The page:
When it comes to my national identity, my name says it all. "Taylor" is one of the ten most common English family names and "Guillermo" is a popular Spanish given name.
“Given” is a figure of speech in this case. My parents wanted to call me William, after my English grandfather.
Unfortunately, authorities in my native Argentina would not allow it. At the time, all names written on a birth certificate had to fit two criteria: they had to be the name of a saint, and they had to be in Spanish.
This was an issue that affected many in the Anglo-Argentine community, who had traditionally chosen to maintain many aspects of their native United Kingdom. They spoke English at home, albeit with an accent tinged with the “song” of the Argentine accent, sent their children to English-speaking schools, and named their children English names.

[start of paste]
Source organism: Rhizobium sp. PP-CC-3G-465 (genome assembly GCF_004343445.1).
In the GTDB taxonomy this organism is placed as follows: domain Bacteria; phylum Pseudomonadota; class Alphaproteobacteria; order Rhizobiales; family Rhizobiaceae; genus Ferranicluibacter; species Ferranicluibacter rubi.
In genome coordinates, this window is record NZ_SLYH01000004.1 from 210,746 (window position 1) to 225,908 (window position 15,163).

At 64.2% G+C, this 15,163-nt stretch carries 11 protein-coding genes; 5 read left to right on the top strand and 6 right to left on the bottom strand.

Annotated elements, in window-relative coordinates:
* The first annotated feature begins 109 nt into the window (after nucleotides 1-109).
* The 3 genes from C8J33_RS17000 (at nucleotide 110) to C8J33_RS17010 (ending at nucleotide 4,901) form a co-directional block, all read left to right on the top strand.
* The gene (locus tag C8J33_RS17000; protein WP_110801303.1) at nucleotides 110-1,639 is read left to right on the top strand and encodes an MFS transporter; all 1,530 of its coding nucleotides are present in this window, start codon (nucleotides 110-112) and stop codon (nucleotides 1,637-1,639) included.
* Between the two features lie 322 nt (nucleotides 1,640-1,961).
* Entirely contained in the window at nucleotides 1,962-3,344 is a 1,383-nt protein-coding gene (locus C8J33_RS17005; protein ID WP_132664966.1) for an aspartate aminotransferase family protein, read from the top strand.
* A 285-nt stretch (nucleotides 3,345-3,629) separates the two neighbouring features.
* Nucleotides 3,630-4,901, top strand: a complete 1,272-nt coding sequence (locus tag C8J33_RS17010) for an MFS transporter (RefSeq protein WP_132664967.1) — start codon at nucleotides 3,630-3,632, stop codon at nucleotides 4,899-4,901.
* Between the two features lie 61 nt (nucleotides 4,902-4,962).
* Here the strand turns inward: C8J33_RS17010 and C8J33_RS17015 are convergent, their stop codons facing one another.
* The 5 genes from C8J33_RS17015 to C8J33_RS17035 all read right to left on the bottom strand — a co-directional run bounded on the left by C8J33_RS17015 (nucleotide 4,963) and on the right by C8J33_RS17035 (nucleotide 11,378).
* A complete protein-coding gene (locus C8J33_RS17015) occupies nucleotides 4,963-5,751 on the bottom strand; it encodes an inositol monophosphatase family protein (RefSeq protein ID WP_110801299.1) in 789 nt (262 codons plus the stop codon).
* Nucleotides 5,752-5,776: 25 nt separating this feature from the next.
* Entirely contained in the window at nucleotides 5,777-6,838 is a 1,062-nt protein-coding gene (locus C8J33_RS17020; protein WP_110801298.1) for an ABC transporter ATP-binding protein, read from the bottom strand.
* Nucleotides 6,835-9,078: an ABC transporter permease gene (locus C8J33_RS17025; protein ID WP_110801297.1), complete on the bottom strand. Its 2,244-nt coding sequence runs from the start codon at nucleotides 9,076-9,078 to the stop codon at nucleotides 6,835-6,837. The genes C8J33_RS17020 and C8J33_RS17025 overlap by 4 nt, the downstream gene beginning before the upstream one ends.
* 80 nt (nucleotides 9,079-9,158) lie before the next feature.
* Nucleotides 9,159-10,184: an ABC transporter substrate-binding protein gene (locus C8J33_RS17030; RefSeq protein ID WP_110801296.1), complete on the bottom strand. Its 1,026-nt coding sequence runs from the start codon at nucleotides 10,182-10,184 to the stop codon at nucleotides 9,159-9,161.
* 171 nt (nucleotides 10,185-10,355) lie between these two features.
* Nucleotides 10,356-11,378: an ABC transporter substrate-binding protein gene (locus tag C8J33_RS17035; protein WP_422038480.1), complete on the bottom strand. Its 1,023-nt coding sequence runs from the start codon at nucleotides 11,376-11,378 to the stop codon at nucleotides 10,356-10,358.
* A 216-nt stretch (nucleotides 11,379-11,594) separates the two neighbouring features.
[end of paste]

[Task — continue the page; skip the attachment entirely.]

Luckily, the fact that there is a Saint William made it so my parents had to make only one concession in naming me -- they had to call me Guillermo, the Spanish equivalent of the name they truly wanted.
In the years that followed, I would be called Guillermo, William, Billy, Bill or “Che Boludo”, depending on circumstance.
When I moved to the States, I had to spell out “Guillermo” a number of times in a variety of situations. “Gully...more?” I would come to be asked by countless confused customer service representatives.
Decades later, when I finally became a U.S. citizen, I had the opportunity to change my name. At this point, I considered changing my name to the name my parents wanted to give me 73 years earlier -- William Albert Taylor. Indeed, it would be an easier name to have in this country.
But I decided to keep my name.
Looking back, it is really “Guillermo Taylor” that defines my life in so many ways.
Born between two worlds as an Anglo-Argentine, I opted not to erase the name I’ve carried through my life thus far and what it has come to symbolize in terms of my identity.
I am Guillermo Taylor, both Argentine and English, with a leg in both worlds. And my life is all the richer for it.